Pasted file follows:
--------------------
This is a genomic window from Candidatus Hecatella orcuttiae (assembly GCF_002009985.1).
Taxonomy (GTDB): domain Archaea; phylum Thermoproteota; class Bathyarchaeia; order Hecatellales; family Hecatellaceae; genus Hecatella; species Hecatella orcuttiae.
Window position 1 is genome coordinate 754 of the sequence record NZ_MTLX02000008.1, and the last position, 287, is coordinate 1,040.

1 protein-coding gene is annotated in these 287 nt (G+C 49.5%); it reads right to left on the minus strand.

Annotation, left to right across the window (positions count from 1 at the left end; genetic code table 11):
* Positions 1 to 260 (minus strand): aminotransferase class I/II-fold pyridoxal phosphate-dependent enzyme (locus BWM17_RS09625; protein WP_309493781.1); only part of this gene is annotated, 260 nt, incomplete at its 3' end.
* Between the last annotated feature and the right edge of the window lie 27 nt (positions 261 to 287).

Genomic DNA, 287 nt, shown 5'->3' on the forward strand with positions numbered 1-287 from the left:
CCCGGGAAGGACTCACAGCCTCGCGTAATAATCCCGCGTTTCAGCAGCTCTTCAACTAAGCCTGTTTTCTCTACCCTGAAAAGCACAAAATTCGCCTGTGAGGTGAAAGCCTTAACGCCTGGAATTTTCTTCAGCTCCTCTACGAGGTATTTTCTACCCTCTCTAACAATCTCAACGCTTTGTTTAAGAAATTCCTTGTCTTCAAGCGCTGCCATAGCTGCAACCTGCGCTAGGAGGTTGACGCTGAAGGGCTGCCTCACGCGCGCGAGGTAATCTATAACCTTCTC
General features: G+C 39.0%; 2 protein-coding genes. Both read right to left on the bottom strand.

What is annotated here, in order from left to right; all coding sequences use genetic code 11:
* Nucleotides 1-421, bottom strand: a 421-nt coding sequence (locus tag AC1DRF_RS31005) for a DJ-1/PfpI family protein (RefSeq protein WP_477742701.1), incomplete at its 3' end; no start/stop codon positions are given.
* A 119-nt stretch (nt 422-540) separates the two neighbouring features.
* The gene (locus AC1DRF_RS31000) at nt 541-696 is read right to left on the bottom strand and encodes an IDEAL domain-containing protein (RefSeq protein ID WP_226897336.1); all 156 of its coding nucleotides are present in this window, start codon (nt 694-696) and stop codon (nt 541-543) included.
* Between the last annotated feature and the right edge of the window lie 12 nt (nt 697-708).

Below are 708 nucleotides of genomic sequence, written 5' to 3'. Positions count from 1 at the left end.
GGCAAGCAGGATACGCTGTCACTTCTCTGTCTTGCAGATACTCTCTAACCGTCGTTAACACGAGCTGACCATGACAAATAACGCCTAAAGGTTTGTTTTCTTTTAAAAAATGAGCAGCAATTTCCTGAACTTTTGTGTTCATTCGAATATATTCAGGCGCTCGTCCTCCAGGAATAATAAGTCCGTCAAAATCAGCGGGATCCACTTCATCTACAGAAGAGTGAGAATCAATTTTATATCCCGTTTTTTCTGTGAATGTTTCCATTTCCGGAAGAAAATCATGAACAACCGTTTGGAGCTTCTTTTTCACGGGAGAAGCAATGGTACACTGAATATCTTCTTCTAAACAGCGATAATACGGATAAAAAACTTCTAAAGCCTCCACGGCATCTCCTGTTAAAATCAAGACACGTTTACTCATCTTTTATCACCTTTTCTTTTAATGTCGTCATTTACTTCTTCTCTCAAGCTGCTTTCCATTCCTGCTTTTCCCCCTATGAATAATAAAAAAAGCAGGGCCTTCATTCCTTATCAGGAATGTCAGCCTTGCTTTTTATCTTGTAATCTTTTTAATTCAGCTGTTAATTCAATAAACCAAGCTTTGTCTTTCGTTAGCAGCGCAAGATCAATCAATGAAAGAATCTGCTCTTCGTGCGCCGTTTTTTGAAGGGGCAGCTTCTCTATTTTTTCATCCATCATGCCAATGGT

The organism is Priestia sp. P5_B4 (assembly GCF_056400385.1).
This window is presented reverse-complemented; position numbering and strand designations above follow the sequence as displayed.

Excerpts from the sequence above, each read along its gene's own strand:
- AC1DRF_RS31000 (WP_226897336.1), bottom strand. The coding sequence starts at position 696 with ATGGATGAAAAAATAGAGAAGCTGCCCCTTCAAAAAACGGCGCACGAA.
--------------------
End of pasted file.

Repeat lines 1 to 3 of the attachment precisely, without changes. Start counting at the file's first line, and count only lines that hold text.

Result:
This is a genomic window from Candidatus Hecatella orcuttiae (assembly GCF_002009985.1).
Taxonomy (GTDB): domain Archaea; phylum Thermoproteota; class Bathyarchaeia; order Hecatellales; family Hecatellaceae; genus Hecatella; species Hecatella orcuttiae.
Window position 1 is genome coordinate 754 of the sequence record NZ_MTLX02000008.1, and the last position, 287, is coordinate 1,040.